LVMH (Moët Hennessy Louis Vuitton) acquired Cloudy Bay from its original owner, the Australian winery Cape Mentelle. Cape Mentelle was part of the Estate Brands group before LVMH acquired the entire Estate Brands portfolio, including Cloudy Bay, in the early 2000s.
New Zealand's answer to Napa Valley, Marlborough is a veritable engine room that in 2006 accounted for 47 percent (10,419 hectares) of the country's vines, and over 60 percent of its production, even though it is home to just 20 percent of the nation’s 530 wineries. Around 76 percent of the vineyards are planted with Sauvignon Blanc.
Located on the north-easterly tip of South Island at a latitude of 41.3 degrees South, the Marlborough flats are protected from the tropical north-westerlies by the Richmond Ranges, separating Marlborough from Nelson. It is similarly protected from the frost-bearing Antarctic south-easterlies racing up the eastern coastline by the Kaikoura Ranges. The region consequently experiences low rainfall, together with high sunshine hours and a significant diurnal shift between day and night temperatures, thus preserving the aromatics.
The Marlborough viticultural zone, now being delineated, actually consists of three sub-regions: the fertile, alluvial soils of the Wairau Valley on the northern side (site of the original Marlborough settlement in 1880, and subsequently to Montana in 1973) is constantly fed by a subterranean aquifer, resulting in an easy, tutti-frutti style of Sauvignon Blanc best exemplified by Hunters wine.
The Southern Valleys zone on the opposite side of the Valley comprise drier, stonier, poorer soils and clay knolls (such as those of the Brancott Valley), delivering a fuller, more structured, defined, gooseberry and limey Sauvignon Blanc with more bite and poise; Cloudy Bay (who put the region on the world map in 1985), Dog Point, Isabel Estate and the Winegrowers of Ara all inhabit this stretch of the Valley.
Lastly there’s the Awatere Valley, which is located across the Kaikouras on ancient black volcanic soils amid a cooler climate, with harvests often running two weeks behind those in the Wairau Valley; the Awatere style of Sauvignon Blanc is peachier and richer than elsewhere, with Vavasour a fine example.
Although most wines are vinified in stainless steel and released within 12 months of the harvest, some enterprising growers are trialling the use of oak barrels, especially when vinifying superior parcels of hand-harvested fruit. Dog Point Section 94 is one such wine.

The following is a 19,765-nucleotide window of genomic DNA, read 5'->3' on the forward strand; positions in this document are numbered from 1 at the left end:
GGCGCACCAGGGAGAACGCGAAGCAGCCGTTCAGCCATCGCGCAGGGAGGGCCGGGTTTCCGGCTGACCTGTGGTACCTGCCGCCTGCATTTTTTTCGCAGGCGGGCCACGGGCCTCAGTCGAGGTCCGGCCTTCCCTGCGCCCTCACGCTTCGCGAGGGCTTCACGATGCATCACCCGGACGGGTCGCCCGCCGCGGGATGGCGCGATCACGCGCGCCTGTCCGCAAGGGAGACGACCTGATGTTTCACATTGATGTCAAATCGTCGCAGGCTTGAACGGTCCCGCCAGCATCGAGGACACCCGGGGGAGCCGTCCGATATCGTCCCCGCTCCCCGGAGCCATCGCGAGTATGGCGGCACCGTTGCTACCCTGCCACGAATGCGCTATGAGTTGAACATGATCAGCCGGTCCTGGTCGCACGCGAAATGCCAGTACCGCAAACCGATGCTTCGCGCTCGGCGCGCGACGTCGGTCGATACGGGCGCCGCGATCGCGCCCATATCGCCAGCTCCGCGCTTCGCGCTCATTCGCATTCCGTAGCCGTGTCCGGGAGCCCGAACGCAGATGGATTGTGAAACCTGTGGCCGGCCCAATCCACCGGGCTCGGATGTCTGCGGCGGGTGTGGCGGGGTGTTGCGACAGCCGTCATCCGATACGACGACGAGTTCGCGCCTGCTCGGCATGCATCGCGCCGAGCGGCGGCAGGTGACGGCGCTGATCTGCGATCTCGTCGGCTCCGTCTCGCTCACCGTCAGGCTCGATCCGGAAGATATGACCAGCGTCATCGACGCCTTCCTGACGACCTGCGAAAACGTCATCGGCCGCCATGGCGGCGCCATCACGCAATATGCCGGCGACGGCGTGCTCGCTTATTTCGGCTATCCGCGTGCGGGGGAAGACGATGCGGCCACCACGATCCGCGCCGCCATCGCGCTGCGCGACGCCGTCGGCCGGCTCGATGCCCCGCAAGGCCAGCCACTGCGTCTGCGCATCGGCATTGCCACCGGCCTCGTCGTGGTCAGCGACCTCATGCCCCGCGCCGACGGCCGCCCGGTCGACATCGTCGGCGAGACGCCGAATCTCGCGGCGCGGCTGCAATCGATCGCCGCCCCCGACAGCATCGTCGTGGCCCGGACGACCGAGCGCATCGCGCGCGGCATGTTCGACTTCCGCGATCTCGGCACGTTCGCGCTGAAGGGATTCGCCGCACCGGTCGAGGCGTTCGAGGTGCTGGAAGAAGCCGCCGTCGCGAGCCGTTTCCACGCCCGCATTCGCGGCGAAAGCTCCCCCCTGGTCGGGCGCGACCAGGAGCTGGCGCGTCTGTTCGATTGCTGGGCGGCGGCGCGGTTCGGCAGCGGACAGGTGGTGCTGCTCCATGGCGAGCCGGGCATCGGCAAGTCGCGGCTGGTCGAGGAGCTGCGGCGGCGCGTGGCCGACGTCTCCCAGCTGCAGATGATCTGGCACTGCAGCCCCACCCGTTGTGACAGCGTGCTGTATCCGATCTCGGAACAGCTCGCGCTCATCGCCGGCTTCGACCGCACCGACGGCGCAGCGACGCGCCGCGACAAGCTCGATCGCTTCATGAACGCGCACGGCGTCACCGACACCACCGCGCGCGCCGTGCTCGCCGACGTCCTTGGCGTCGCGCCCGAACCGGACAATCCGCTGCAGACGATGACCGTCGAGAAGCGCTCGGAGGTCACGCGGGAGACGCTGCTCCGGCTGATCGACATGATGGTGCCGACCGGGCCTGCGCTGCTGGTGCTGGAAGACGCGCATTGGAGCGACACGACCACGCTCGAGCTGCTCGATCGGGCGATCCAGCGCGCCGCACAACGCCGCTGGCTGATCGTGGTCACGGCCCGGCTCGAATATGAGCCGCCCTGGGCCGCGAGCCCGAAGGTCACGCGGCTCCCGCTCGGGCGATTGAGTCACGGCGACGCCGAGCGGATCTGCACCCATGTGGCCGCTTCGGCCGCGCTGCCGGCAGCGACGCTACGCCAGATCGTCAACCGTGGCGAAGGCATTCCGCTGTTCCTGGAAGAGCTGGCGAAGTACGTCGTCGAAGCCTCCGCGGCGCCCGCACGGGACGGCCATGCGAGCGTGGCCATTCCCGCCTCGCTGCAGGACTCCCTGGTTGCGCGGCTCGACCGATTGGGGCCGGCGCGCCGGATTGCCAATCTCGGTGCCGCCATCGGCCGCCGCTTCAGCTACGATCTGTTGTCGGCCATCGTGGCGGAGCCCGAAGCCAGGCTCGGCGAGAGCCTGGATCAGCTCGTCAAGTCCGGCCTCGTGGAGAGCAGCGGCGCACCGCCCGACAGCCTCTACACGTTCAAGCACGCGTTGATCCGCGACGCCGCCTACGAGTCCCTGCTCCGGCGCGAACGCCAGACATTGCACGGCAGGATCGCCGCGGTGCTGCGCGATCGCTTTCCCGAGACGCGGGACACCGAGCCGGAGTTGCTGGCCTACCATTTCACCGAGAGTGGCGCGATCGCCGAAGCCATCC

The region is also home to the country's small sparkling-wine industry, employing the traditional method to vinify Pinot Noir and Chardonnay. Some producers have sought to diversify into still Pinot Noir production, whilst using an inappropriate Swiss clone. A glance at what's been happening in Central.Otago and in Martinborough, however, has persuaded those serious producers to plant a greater selection of clones, notably 667, 777, Abel and 115, as well as the common Pommard (UCD 5) and 10/5. The result has been a shift from the classic Marlborough Pinot Noir spicy red fruit with its almost Côte de Beaune character towards a fuller, fleshier, smokier, black cherry Côte de Nuits style.
An important white grape in Bordeaux and the Loire Valley that has now found fame in New Zealand and now Chile. It thrives on the gravelly soils of Bordeaux and is blended with Sémillon to produce fresh, dry, crisp Bordeaux Blancs, as well as more prestigious Cru Classé White Graves.
It is also blended with Sémillon, though in lower proportions, to produce the great sweet wines of Sauternes. It performs well in the Loire Valley and particularly on the well-drained chalky soils found in Sancerre and Pouilly-Fumé, where it produces bone dry, highly aromatic, racy wines, with grassy and sometimes smoky, gunflint-like nuances.
In New Zealand, Cloudy Bay in the 1980s began producing stunning Sauvignon Blanc wines with extraordinarily intense nettly, gooseberry, and asparagus fruit, that set Marlborough firmly on the world wine map. Today many producers are rivalling Cloudy Bay in terms of quality and Sauvignon Blanc is now New Zealand`s trademark grape.
It is now grown very successfully in Chile producing wines that are almost halfway between the Loire and New Zealand in terms of fruit character. After several false starts, many South African producers are now producing very good quality, rounded fruit-driven Sauvignon Blancs.